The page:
Vice President Everton Chimulirenji says there is no sense for Malawi to sell commodities outside Southern African Development Community (SADC) when its neighbouring sisters and brothers need such products.
The vice president made the remarks at a press briefing after attending the 39th Ordinary Summit of the Heads of State and Government from 17 to 18th August in Dar es Salaam, United Republic of Tanzania.
During the summit, the vice president, on behalf of the Malawi leader, President Peter Mutharika, signed SADC protocols among them were protocol on industry, inter-state transfer of sentenced offenders and protocol on extradition.
Chimulirenji said Malawi stands to benefit from the agreements on intra-trade, industrialization promotion and job creation.
“However, I would like to urge all Malawians and other stakeholders to make sure that when good ideas, strategies and policies have been created and shared, let’s start implementing them to develop our country,” Chimulirenji said.
In his comment, Minister of Industry, Trade and Tourism Ibrahim Salim Bagus MP said: “Economy cannot grow without industries. It is very good for SADC to concentrate on industrialization. Our industries or factories should not die.”
Bagus said Malawi is providing some incentives like reduced taxes to attract investors or traders to come and create more jobs for Malawians as well as people from neighbouring countries but living in Malawi like Tanzania and Zambia.
The minister expressed happiness that Sadc was constructing the Angola-Namibia, the Mozambique-Malawi and the Zambia-Tanzania-Kenya Power Interconnectors to help connect power networks of the three non-operating members of Angola, Malawi and Tanzania — to the regional grid.
He said energy enhancement would make industrialisation affordable and thereby increase production, employment and economic growth in factories and the country at large.
Speaking during the summit, Dr. John Magufuli President of the United Republic of Tanzania who is SADC chairperson, during the summit, singled out poor information sharing among member states as one of the reasons crippling intra-trade and economic performance in the region.
In his reaction, Minister of Foreign Affairs and International Cooperation, Francis Kasaila said: “We plan to create a database because that forum is lacking for people to see products we have on the market.”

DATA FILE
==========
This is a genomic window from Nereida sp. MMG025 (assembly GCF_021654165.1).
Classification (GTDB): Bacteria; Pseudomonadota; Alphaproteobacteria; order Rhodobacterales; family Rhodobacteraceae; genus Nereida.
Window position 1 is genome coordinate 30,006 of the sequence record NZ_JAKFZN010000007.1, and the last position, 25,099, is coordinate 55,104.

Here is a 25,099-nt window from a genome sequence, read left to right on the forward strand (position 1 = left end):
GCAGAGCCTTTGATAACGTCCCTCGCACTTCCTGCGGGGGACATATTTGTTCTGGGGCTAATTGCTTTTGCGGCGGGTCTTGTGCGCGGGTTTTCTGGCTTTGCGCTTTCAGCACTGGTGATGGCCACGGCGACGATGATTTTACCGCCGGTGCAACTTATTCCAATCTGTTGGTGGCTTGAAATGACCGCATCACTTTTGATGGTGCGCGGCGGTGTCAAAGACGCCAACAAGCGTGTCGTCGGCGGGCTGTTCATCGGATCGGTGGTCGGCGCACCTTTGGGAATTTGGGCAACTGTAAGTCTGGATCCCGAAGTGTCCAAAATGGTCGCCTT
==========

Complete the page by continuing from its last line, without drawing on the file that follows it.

He said other people go on google to search for the products they want, but at the moment, the country does not have that forum but once in place, Malawi would easily afford to market and sell its products across the Southern Africa region.
Among others, the Summit approved the Revised Roadmap towards the full Operationalization of the SADC Regional Development Fund which will provide mechanism to mobilize resources from member states, development partners and private sector to support regional development and deepen regional integration. Malawi signed the Agreement establishing the Fund in August 2018 during the last Summit in Windhoek, Namibia.
Member states were also told to expedite the implementation of energy projects within Southern Africa Power pool and to explore other means of generating electricity in addition to hydropower.
Members during the summit approved Kiswahili as the Fourth SADC Official Working Language to be implemented on a gradual approach. This is in recognition of its contribution and Mwalimu Julius Nyerere’s role during the liberation struggle. The three languages that were already being used by Sadc include English, French and Portuguese.
The theme for 2019 Sadc’s Summit was: “A Conducive Environment for Inclusive and Sustainable Industrial Development, Increased Intra-Regional Trade and Job Creation.”